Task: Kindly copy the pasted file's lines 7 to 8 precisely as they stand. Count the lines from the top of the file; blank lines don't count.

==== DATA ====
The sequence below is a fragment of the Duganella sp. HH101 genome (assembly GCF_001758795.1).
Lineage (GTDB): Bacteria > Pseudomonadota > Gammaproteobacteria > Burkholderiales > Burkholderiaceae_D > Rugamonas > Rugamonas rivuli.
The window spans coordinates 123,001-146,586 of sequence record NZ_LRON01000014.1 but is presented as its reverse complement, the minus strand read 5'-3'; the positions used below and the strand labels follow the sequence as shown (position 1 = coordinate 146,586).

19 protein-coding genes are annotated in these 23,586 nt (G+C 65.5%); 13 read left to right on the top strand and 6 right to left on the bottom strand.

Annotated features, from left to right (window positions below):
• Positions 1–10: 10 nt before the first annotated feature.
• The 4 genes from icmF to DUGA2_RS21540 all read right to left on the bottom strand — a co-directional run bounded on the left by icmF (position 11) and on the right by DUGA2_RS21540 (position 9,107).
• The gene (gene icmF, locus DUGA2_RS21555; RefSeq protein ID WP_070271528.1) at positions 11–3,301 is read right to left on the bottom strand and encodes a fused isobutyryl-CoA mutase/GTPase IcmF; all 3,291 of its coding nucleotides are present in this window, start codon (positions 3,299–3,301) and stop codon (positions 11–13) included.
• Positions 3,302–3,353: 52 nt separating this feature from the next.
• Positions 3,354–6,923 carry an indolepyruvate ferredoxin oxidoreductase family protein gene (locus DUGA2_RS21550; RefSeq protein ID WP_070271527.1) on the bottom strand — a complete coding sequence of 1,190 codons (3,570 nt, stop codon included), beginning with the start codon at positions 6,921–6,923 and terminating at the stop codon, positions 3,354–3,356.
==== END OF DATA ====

• The 4 genes from icmF to DUGA2_RS21540 all read right to left on the bottom strand — a co-directional run bounded on the left by icmF (position 11) and on the right by DUGA2_RS21540 (position 9,107).
• The gene (gene icmF, locus DUGA2_RS21555; RefSeq protein ID WP_070271528.1) at positions 11–3,301 is read right to left on the bottom strand and encodes a fused isobutyryl-CoA mutase/GTPase IcmF; all 3,291 of its coding nucleotides are present in this window, start codon (positions 3,299–3,301) and stop codon (positions 11–13) included.